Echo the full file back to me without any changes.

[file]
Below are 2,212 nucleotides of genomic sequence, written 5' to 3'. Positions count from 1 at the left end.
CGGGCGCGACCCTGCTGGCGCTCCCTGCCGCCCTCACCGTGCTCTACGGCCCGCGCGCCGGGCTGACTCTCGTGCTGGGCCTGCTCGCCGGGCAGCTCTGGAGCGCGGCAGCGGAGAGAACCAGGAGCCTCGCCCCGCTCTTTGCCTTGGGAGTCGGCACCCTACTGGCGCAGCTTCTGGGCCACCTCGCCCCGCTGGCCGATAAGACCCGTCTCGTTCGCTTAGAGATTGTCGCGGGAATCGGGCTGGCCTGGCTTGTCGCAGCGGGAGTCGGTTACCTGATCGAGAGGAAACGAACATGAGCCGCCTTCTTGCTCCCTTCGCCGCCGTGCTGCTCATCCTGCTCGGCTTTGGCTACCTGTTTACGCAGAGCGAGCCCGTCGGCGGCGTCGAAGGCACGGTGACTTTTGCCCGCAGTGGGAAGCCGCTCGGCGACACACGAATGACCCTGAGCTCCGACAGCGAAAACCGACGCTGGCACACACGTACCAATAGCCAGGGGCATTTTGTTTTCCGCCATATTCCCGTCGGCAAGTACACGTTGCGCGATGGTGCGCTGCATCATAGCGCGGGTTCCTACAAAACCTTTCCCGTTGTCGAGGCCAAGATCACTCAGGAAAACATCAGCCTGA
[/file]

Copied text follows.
Below are 2,212 nucleotides of genomic sequence, written 5' to 3'. Positions count from 1 at the left end.
CGGGCGCGACCCTGCTGGCGCTCCCTGCCGCCCTCACCGTGCTCTACGGCCCGCGCGCCGGGCTGACTCTCGTGCTGGGCCTGCTCGCCGGGCAGCTCTGGAGCGCGGCAGCGGAGAGAACCAGGAGCCTCGCCCCGCTCTTTGCCTTGGGAGTCGGCACCCTACTGGCGCAGCTTCTGGGCCACCTCGCCCCGCTGGCCGATAAGACCCGTCTCGTTCGCTTAGAGATTGTCGCGGGAATCGGGCTGGCCTGGCTTGTCGCAGCGGGAGTCGGTTACCTGATCGAGAGGAAACGAACATGAGCCGCCTTCTTGCTCCCTTCGCCGCCGTGCTGCTCATCCTGCTCGGCTTTGGCTACCTGTTTACGCAGAGCGAGCCCGTCGGCGGCGTCGAAGGCACGGTGACTTTTGCCCGCAGTGGGAAGCCGCTCGGCGACACACGAATGACCCTGAGCTCCGACAGCGAAAACCGACGCTGGCACACACGTACCAATAGCCAGGGGCATTTTGTTTTCCGCCATATTCCCGTCGGCAAGTACACGTTGCGCGATGGTGCGCTGCATCATAGCGCGGGTTCCTACAAAACCTTTCCCGTTGTCGAGGCCAAGATCACTCAGGAAAACATCAGCCTGA